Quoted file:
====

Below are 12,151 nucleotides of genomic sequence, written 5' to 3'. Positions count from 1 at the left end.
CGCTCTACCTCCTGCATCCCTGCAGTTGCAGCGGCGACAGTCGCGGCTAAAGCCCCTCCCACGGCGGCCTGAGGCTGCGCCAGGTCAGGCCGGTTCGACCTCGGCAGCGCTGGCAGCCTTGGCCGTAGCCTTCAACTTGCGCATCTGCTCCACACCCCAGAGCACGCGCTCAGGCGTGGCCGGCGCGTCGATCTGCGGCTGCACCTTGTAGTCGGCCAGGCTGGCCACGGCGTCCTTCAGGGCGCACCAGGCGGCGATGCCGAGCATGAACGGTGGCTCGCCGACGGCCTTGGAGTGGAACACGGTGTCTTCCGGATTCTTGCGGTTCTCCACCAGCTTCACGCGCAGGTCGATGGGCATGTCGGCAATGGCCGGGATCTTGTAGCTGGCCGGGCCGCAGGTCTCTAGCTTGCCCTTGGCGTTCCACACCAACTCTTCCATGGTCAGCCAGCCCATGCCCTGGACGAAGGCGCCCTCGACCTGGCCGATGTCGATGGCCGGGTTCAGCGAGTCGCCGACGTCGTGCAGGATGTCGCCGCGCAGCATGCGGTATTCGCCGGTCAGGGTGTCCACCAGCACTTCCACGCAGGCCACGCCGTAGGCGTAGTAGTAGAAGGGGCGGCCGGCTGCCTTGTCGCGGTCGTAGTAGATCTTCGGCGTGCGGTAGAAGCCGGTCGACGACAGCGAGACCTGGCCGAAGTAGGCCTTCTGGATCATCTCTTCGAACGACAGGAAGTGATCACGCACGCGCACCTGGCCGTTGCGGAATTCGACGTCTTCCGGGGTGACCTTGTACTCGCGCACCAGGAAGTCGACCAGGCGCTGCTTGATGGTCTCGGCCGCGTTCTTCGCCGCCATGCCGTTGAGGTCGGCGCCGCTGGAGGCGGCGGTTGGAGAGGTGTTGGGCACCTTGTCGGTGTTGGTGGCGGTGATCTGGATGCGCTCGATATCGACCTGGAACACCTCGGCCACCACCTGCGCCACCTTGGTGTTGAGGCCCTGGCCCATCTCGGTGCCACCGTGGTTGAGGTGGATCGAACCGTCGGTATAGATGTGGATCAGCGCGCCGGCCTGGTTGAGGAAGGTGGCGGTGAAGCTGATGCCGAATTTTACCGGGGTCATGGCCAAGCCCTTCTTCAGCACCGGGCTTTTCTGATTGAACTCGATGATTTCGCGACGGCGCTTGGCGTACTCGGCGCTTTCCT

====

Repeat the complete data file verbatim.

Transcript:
Below are 12,151 nucleotides of genomic sequence, written 5' to 3'. Positions count from 1 at the left end.
CGCTCTACCTCCTGCATCCCTGCAGTTGCAGCGGCGACAGTCGCGGCTAAAGCCCCTCCCACGGCGGCCTGAGGCTGCGCCAGGTCAGGCCGGTTCGACCTCGGCAGCGCTGGCAGCCTTGGCCGTAGCCTTCAACTTGCGCATCTGCTCCACACCCCAGAGCACGCGCTCAGGCGTGGCCGGCGCGTCGATCTGCGGCTGCACCTTGTAGTCGGCCAGGCTGGCCACGGCGTCCTTCAGGGCGCACCAGGCGGCGATGCCGAGCATGAACGGTGGCTCGCCGACGGCCTTGGAGTGGAACACGGTGTCTTCCGGATTCTTGCGGTTCTCCACCAGCTTCACGCGCAGGTCGATGGGCATGTCGGCAATGGCCGGGATCTTGTAGCTGGCCGGGCCGCAGGTCTCTAGCTTGCCCTTGGCGTTCCACACCAACTCTTCCATGGTCAGCCAGCCCATGCCCTGGACGAAGGCGCCCTCGACCTGGCCGATGTCGATGGCCGGGTTCAGCGAGTCGCCGACGTCGTGCAGGATGTCGCCGCGCAGCATGCGGTATTCGCCGGTCAGGGTGTCCACCAGCACTTCCACGCAGGCCACGCCGTAGGCGTAGTAGTAGAAGGGGCGGCCGGCTGCCTTGTCGCGGTCGTAGTAGATCTTCGGCGTGCGGTAGAAGCCGGTCGACGACAGCGAGACCTGGCCGAAGTAGGCCTTCTGGATCATCTCTTCGAACGACAGGAAGTGATCACGCACGCGCACCTGGCCGTTGCGGAATTCGACGTCTTCCGGGGTGACCTTGTACTCGCGCACCAGGAAGTCGACCAGGCGCTGCTTGATGGTCTCGGCCGCGTTCTTCGCCGCCATGCCGTTGAGGTCGGCGCCGCTGGAGGCGGCGGTTGGAGAGGTGTTGGGCACCTTGTCGGTGTTGGTGGCGGTGATCTGGATGCGCTCGATATCGACCTGGAACACCTCGGCCACCACCTGCGCCACCTTGGTGTTGAGGCCCTGGCCCATCTCGGTGCCACCGTGGTTGAGGTGGATCGAACCGTCGGTATAGATGTGGATCAGCGCGCCGGCCTGGTTGAGGAAGGTGGCGGTGAAGCTGATGCCGAATTTTACCGGGGTCATGGCCAAGCCCTTCTTCAGCACCGGGCTTTTCTGATTGAACTCGATGATTTCGCGACGGCGCTTGGCGTACTCGGCGCTTTCCT